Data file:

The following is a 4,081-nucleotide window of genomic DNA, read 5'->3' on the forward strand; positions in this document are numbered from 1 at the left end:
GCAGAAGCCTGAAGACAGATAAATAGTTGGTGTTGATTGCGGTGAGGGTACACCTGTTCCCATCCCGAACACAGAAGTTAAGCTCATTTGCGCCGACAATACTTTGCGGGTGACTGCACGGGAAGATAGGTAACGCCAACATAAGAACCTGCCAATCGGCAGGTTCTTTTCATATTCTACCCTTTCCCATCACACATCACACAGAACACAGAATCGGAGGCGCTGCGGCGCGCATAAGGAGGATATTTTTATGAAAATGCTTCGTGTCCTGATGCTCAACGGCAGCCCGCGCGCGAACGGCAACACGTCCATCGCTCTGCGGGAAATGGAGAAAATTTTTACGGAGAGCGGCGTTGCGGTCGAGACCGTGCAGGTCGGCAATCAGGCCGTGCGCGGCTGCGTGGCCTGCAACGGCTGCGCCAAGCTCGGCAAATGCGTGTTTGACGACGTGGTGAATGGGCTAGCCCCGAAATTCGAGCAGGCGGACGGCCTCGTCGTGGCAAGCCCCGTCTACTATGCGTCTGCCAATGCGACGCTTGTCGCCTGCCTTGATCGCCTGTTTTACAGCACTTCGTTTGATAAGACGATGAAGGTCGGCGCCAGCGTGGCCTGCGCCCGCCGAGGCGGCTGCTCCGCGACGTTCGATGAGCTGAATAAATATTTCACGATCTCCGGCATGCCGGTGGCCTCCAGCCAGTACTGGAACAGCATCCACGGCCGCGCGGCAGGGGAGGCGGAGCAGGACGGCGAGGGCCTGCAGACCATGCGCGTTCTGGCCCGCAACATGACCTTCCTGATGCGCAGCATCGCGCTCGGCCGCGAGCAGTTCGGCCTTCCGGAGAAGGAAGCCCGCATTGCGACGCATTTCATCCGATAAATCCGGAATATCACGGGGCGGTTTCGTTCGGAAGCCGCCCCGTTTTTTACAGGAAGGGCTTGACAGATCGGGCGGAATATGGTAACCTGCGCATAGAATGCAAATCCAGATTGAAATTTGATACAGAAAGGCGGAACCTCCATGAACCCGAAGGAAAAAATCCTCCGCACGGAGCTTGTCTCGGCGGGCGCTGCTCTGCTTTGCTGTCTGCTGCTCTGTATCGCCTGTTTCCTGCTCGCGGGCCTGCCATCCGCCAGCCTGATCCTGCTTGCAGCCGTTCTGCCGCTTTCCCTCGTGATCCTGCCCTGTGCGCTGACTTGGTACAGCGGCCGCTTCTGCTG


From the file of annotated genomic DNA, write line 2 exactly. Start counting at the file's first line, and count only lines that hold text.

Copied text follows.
GCAGAAGCCTGAAGACAGATAAATAGTTGGTGTTGATTGCGGTGAGGGTACACCTGTTCCCATCCCGAACACAGAAGTTAAGCTCATTTGCGCCGACAATACTTTGCGGGTGACTGCACGGGAAGATAGGTAACGCCAACATAAGAACCTGCCAATCGGCAGGTTCTTTTCATATTCTACCCTTTCCCATCACACATCACACAGAACACAGAATCGGAGGCGCTGCGGCGCGCATAAGGAGGATATTTTTATGAAAATGCTTCGTGTCCTGATGCTCAACGGCAGCCCGCGCGCGAACGGCAACACGTCCATCGCTCTGCGGGAAATGGAGAAAATTTTTACGGAGAGCGGCGTTGCGGTCGAGACCGTGCAGGTCGGCAATCAGGCCGTGCGCGGCTGCGTGGCCTGCAACGGCTGCGCCAAGCTCGGCAAATGCGTGTTTGACGACGTGGTGAATGGGCTAGCCCCGAAATTCGAGCAGGCGGACGGCCTCGTCGTGGCAAGCCCCGTCTACTATGCGTCTGCCAATGCGACGCTTGTCGCCTGCCTTGATCGCCTGTTTTACAGCACTTCGTTTGATAAGACGATGAAGGTCGGCGCCAGCGTGGCCTGCGCCCGCCGAGGCGGCTGCTCCGCGACGTTCGATGAGCTGAATAAATATTTCACGATCTCCGGCATGCCGGTGGCCTCCAGCCAGTACTGGAACAGCATCCACGGCCGCGCGGCAGGGGAGGCGGAGCAGGACGGCGAGGGCCTGCAGACCATGCGCGTTCTGGCCCGCAACATGACCTTCCTGATGCGCAGCATCGCGCTCGGCCGCGAGCAGTTCGGCCTTCCGGAGAAGGAAGCCCGCATTGCGACGCATTTCATCCGATAAATCCGGAATATCACGGGGCGGTTTCGTTCGGAAGCCGCCCCGTTTTTTACAGGAAGGGCTTGACAGATCGGGCGGAATATGGTAACCTGCGCATAGAATGCAAATCCAGATTGAAATTTGATACAGAAAGGCGGAACCTCCATGAACCCGAAGGAAAAAATCCTCCGCACGGAGCTTGTCTCGGCGGGCGCTGCTCTGCTTTGCTGTCTGCTGCTCTGTATCGCCTGTTTCCTGCTCGCGGGCCTGCCATCCGCCAGCCTGATCCTGCTTGCAGCCGTTCTGCCGCTTTCCCTCGTGATCCTGCCCTGTGCGCTGACTTGGTACAGCGGCCGCTTCTGCTG